One type of attack is a distributed denial of service. This involves a large number of compromised computers attacking specific computers and overwhelming them by opening huge numbers of network connections. Another type of attack is a port scanning attack. This involves a rogue computer opening connections over a range of network addresses and probing them for weaknesses.
 Netflow is a known network protocol which may be used for collecting and monitoring IP traffic. Some netflow analyzing engines keep only the top number (normally up to 1000) of source, destination IP addresses based solely on the volume of data associated with the IP address. The disadvantage of filtering the information in this manner is that the actual flow information is lost, in particular the context of the resulting information e.g. the source and destination ports associated with the source and destination IP addresses. Hence, such engines are unable to identify attacks as all distribution information is lost.
 Other netflow analyzing engines retain only a subset of the flows (normally around 10,000 flows in a time period of one hour). The subset is normally based on the flow octet size. This technique reduces the storage required for flows whilst, in contrast to the technique outlined above, still retaining some distribution information. However, since the subset is normally based on flow octet size, in particular the highest values thereof and denial of service and port scanning attacks can contain small amounts of octets, flows associated with the attack do not appear in the subset and so the attack would again not be visible to the engine.
 In order to be able to identify the patterns of the attacks described here, it is necessary to analyze all the flows, especially flows with only a small amount of octets and packets. Such analysis is generally not undertaken due to the inefficiency thereof, i.e. it is deemed unfeasible to effectively analyze such a large volume of data as this would not only lead to issues regarding storage capacity, but also require unrealistic processing times in order to identify attacks.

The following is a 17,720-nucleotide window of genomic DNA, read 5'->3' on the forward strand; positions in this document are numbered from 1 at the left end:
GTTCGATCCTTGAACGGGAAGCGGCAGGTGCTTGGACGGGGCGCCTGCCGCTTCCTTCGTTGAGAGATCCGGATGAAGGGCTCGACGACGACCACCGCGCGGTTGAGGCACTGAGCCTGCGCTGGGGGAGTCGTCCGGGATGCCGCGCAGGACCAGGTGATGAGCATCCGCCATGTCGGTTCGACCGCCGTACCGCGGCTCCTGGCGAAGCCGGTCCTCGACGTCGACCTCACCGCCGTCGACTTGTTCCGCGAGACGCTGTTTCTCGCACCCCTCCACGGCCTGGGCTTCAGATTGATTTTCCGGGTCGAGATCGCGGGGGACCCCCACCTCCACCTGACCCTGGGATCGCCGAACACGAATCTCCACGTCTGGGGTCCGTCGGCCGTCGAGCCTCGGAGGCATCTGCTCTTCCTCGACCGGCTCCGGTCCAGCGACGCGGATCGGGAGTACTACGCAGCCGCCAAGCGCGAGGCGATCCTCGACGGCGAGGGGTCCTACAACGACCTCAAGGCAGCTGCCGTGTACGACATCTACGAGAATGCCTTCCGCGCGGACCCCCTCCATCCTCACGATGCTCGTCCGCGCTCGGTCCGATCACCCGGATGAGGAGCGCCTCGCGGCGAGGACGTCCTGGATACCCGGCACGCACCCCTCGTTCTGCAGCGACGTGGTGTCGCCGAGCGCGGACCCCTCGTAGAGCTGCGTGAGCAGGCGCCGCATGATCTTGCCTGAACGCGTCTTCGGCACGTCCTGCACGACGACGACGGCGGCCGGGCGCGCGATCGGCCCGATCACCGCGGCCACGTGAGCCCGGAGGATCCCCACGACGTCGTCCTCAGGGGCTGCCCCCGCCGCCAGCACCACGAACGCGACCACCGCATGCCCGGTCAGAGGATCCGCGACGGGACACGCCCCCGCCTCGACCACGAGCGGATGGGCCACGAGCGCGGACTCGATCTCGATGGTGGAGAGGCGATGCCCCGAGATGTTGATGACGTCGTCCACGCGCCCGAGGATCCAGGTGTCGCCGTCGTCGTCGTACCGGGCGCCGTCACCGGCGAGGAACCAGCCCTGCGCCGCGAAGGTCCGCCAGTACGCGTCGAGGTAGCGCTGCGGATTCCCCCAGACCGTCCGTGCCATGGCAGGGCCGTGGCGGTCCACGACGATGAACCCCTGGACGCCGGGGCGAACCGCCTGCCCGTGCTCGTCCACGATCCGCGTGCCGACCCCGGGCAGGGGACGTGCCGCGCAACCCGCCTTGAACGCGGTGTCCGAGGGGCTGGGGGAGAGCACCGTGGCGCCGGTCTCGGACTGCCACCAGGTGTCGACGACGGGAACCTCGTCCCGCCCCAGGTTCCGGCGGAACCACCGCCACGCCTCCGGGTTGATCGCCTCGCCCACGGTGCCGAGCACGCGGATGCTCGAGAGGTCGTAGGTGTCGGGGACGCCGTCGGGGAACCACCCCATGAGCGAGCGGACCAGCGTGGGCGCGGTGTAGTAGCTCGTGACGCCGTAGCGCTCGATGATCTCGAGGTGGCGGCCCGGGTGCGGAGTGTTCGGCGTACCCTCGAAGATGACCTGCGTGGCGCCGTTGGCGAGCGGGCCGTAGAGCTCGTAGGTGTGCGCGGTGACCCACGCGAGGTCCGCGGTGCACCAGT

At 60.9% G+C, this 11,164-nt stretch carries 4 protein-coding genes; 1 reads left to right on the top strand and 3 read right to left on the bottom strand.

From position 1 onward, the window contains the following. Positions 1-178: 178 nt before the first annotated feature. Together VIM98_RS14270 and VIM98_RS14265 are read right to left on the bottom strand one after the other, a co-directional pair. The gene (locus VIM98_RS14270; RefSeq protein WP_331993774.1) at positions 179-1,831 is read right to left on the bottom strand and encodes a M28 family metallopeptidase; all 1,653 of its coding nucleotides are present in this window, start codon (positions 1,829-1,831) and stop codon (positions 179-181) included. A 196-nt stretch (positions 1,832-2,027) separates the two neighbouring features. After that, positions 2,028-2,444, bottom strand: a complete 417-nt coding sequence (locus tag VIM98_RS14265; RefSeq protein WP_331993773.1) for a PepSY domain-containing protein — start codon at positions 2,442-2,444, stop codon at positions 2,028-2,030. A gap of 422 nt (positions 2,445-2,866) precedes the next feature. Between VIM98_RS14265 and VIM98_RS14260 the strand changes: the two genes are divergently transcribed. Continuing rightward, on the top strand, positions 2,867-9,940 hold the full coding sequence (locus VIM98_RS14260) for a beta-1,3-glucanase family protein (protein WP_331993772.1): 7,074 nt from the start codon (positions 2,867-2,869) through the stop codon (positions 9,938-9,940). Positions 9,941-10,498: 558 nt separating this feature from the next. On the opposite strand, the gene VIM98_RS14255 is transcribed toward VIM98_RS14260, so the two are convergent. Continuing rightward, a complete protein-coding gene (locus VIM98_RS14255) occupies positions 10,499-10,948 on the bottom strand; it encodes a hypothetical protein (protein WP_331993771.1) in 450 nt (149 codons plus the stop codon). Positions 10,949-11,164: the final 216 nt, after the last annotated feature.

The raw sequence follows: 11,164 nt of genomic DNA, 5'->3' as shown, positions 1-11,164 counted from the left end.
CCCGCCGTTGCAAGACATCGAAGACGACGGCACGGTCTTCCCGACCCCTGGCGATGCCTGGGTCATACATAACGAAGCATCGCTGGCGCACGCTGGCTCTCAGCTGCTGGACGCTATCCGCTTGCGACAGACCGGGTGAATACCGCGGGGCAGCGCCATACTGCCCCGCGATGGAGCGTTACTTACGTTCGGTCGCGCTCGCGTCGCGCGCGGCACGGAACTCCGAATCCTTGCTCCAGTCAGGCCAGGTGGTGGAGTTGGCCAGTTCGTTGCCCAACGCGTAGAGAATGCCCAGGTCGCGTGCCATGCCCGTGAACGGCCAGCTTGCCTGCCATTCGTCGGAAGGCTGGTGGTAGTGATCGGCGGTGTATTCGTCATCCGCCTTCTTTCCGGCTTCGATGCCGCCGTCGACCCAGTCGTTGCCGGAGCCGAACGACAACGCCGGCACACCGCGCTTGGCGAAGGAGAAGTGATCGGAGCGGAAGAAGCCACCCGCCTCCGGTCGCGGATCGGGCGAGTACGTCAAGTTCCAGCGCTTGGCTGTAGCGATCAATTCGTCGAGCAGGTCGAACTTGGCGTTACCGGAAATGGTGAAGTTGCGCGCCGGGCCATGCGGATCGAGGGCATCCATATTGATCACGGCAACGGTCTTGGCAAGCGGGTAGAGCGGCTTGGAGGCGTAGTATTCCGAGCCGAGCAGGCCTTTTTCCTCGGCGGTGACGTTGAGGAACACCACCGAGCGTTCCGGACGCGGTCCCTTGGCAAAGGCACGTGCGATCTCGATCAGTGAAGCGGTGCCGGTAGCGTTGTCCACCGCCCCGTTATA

It is an object of the present invention to overcome these problems by providing a technique for efficient processing and analysis of netflow data and which enables, in particular, the identification of distributed denial of service attacks and port scanning attacks based on analysis of a full set of flow information.
BRIEF SUMMARY OF THE INVENTION
 Aspects of the present invention are set out in the accompanying claims.
 According to one aspect of the present invention, flow collection technology is used to obtain information on connections in a data network which can also be used to identify virus attacks within a realistic timescale. This enables an operator to be able to take targeted action against such attacks by, for example, reconfiguring firewall settings to deny particular transmissions from the relevant addresses identified as being involved with the attacks, and thereby ensuring that the network is running securely and with as much bandwidth as possible.
 According to an embodiment, this is achieved by:  storing information on the flows;  sorting the information specific to each of the flows in order to identify associations between particular source and destination IP addresses and ports along with the volume of transmissions between them;  then, based on the sorted information, counting these distinct source or destination addresses and conversations; and  ordering the results by the top distinct address or conversation count.
 The so-called "conversations" are the transmissions between the particular source and destination IP addresses and ports which are stored and sorted by the present invention in order to establish the respective associations between them. If the conversation count is large, a high volume of traffic is demonstrated which could indicate a port scanning attack.
 In a preferred embodiment, the present invention extracts the relevant information from the flow records and analyzes it for repetitive associations between particular addresses and communication patterns that may indicate that a certain type of attack is being implemented. The invention then ranks the information based on the volume of these distinct associations and patterns, thereby providing the user with real-time indication of the likelihood of a particular attack taking place.
 One of the many ways that data about an object can be represented is as a "tuple". This is an ordered set of values, each of which describes some aspect of the object. Tuples in turn are stored as an indexed block data structure, such as lines in spreadsheets or rows in database tables. In one embodiment, the present invention stores the information specific to each flow record in a tuple comprising the relevant fields of the flow record. This is a convenient technique which enables facilitated sorting of large numbers of such information. In a further embodiment, the tuples are written into an integer array in a memory such as a Random Access Memory (RAM). By writing the tuple blocks to a memory in this fashion, this embodiment enables the tuple blocks to be merged and the sum of particular addresses and conversations to be determined in an easy fashion.
 Arrangements embodying the invention will now be described by way of example with reference to the accompanying drawings.
BRIEF DESCRIPTION OF THE DRAWINGS
 FIG. 1 is a block diagram illustrating a network routing device for processing and providing flow information in a network.